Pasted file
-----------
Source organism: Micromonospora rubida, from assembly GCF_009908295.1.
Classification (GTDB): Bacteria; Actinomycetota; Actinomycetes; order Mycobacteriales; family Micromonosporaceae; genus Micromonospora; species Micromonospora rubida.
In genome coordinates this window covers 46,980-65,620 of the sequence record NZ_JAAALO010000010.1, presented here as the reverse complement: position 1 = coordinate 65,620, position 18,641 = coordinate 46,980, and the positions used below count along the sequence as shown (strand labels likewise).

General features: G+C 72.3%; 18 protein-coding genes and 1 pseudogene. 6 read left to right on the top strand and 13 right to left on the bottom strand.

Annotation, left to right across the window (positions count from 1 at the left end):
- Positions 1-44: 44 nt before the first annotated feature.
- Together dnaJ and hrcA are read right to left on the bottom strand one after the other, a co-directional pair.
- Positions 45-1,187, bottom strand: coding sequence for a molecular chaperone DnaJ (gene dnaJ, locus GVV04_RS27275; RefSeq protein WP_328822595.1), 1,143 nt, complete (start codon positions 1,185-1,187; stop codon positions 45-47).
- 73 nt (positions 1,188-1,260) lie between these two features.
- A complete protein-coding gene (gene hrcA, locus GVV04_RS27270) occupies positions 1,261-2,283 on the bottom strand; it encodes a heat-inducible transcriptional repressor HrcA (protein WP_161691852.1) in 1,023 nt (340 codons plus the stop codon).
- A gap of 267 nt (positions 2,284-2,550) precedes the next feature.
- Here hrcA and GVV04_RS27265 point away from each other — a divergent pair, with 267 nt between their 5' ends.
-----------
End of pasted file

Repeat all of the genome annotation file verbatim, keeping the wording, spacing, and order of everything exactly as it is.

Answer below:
Source organism: Micromonospora rubida, from assembly GCF_009908295.1.
Classification (GTDB): Bacteria; Actinomycetota; Actinomycetes; order Mycobacteriales; family Micromonosporaceae; genus Micromonospora; species Micromonospora rubida.
In genome coordinates this window covers 46,980-65,620 of the sequence record NZ_JAAALO010000010.1, presented here as the reverse complement: position 1 = coordinate 65,620, position 18,641 = coordinate 46,980, and the positions used below count along the sequence as shown (strand labels likewise).

General features: G+C 72.3%; 18 protein-coding genes and 1 pseudogene. 6 read left to right on the top strand and 13 right to left on the bottom strand.

Annotation, left to right across the window (positions count from 1 at the left end):
- Positions 1-44: 44 nt before the first annotated feature.
- Together dnaJ and hrcA are read right to left on the bottom strand one after the other, a co-directional pair.
- Positions 45-1,187, bottom strand: coding sequence for a molecular chaperone DnaJ (gene dnaJ, locus GVV04_RS27275; RefSeq protein WP_328822595.1), 1,143 nt, complete (start codon positions 1,185-1,187; stop codon positions 45-47).
- 73 nt (positions 1,188-1,260) lie between these two features.
- A complete protein-coding gene (gene hrcA, locus GVV04_RS27270) occupies positions 1,261-2,283 on the bottom strand; it encodes a heat-inducible transcriptional repressor HrcA (protein WP_161691852.1) in 1,023 nt (340 codons plus the stop codon).
- A gap of 267 nt (positions 2,284-2,550) precedes the next feature.
- Here hrcA and GVV04_RS27265 point away from each other — a divergent pair, with 267 nt between their 5' ends.